On April 10, 2019 Professor Paul Butler of Georgetown Law discussed his book Chokehold: Policing Black Men in an author’s book talk.
He offered an overview of the ways the criminal justice system affects African Americans, starting by contrasting different definitions of the problems and moving on to describe a range of historical responses and current abolitionist strategies.
The talk concluded with an open question and answer session with faculty, staff and students and a call to action from Professor Butler.
Problems & Solutions
Professor Butler said how you define “the problem” of crime and race in America will determine what you think “the solution” should be, providing examples of different policy proposals offered by politicians, police officers, and activists.
After discussing specific U.S. Supreme Court cases, he recommended reading the Ferguson Report from the Department of Justice to see how compiled data & individual incidents show the impact of police abusing their authority.
Strategies of Resistance
He continued with examples of different means of resistance: legal reform, street uprisings, and economic achievement. Regardless of the response strategy, Professor Butler believes the goal is the same: stop killing, beating up, arresting, and treating blacks as less than equal in America.
The Black Lives Matter movement is a coalition of activists, many working towards abolitionist goals for eliminating prisons. Professor Butler said the goal was to bring people home and not use prison as the solution for so many of society’s problems, with gradual “decarceration” as the first step. If prison is the solution, he said we need to evaluate how effective it is.
Q&A with Audience:
Q: If the problem is racism, fear of black men, how do you educate people not to fear?
A: Professor Butler didn’t agree fear is the main issue, but said there are more effective ways to respond to fear than prison.
Q: Is the “progressive prosecutor” a myth? Is it impossible?
A: From his own experience he would say it’s not a myth, but the system changes people more than most people can change the system. The incentives for success usually require keeping more people in prison for longer times. There are examples: Kim Foxx as Cook County State’s Attorney, Larry Krasner as Philly DA – but it’s an internal culture they have to change, sometimes by eliminating existing staff.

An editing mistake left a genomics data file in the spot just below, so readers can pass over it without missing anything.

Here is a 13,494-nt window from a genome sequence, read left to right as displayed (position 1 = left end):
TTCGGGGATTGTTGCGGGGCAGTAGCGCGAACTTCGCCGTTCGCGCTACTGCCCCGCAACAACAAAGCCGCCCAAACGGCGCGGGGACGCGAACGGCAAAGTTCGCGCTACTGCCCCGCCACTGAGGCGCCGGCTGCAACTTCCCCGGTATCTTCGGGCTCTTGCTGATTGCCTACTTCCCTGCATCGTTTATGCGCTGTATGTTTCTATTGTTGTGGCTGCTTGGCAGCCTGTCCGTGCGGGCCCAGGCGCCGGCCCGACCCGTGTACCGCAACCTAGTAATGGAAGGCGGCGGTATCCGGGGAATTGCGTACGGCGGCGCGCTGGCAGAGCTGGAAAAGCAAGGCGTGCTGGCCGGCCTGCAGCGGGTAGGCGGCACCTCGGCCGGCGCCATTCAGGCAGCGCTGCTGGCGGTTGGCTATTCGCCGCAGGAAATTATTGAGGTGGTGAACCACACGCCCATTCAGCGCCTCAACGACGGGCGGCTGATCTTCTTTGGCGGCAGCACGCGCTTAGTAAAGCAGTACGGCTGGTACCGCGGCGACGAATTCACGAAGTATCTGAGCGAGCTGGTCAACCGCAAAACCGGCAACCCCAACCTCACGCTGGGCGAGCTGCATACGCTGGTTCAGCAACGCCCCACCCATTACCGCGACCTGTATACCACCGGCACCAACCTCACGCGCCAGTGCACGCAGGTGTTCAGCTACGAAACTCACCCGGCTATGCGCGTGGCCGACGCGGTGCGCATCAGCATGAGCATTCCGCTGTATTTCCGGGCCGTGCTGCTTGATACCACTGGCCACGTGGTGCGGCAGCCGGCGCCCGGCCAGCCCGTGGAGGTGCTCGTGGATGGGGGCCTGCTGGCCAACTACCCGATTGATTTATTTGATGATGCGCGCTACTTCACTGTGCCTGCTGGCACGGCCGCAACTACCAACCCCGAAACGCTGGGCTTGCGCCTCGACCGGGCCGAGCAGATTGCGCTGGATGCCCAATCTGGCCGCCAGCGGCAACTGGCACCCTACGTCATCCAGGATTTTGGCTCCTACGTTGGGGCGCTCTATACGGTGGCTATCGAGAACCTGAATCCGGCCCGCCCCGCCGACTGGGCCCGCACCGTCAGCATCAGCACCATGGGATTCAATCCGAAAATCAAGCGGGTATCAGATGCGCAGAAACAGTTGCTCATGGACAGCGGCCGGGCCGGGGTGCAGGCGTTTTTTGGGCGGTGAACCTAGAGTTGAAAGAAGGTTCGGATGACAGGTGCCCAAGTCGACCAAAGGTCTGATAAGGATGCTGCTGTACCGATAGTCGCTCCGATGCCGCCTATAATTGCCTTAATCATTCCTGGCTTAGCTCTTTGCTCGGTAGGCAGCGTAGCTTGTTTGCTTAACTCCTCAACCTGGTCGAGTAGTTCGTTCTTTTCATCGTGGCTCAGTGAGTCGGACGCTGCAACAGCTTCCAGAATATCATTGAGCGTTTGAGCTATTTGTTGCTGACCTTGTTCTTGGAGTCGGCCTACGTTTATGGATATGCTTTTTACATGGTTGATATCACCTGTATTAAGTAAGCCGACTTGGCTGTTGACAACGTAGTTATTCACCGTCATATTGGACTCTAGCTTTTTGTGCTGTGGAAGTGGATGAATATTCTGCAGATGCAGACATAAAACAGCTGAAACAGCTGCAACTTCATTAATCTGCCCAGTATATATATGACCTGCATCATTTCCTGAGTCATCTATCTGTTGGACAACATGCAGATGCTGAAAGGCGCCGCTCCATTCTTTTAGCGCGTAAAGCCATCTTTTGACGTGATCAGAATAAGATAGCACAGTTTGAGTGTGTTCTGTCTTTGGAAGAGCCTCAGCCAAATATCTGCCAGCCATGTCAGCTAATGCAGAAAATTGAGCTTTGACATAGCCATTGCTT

There’s no evidence that the number of prosecutions has gone down under their leadership, even for non-violent drug possession cases. A recent article from Yale Law Journal goes into more detail:
- The Punishment Bureaucracy: How to think about “Criminal Justice Reform” by Alec Karakatsanis, March 28, 2019, The Yale Law Journal Forum
Q: As I learn more about the “prison industrial complex” and the way this has become a part of so much manufacturing, is there a way to disentangle the capitalist incentives?
A: The goal must be to abolish tolerance for prisons. There are different responses to capitalism in the black lives matter movement, from the focus on individual achievement (like Beyonce’s success) to more collectivist solutions. For-profit prisons, privately operated prisons, may be 50% of federal prisons (something Obama was working to eliminate but Sessions immediately canceled) but federal prisons are only 10% of prisons overall.
Q: At the Trump rallies, they keep using the “Lock her up!” chant long after Hillary lost the election. Do you think this is tied to the mindset of targeting people, of racial profiling?
A: 50% of African American men are arrested by age 23. Many people are surprised to hear 33% of white men have also been arrested by age 23. It’s hard to put the genie back in the bottle with the powers that have been given to police and prosecutors. These are the most prominent examples of government in black men’s lives. When you see anything you don’t like as a crime, prison starts to seem like a reasonable response to all kinds of things.
Q: Prison abolition might make sense for some crimes, but what about murderers like Charles Manson that we don’t want out in society?
A: Most in the prison abolition movement agree that there are going to be the “dangerous few” who need some form of supervision. But studies have found that 40% of prisoners today could go home with no cost for public safety. Murder is not a crime with a high recidivism rate, so safety can’t be the only justification for prison. There may be other reasons why people want to use prison as a response, but we need to evaluate each argument for prison on its own basis.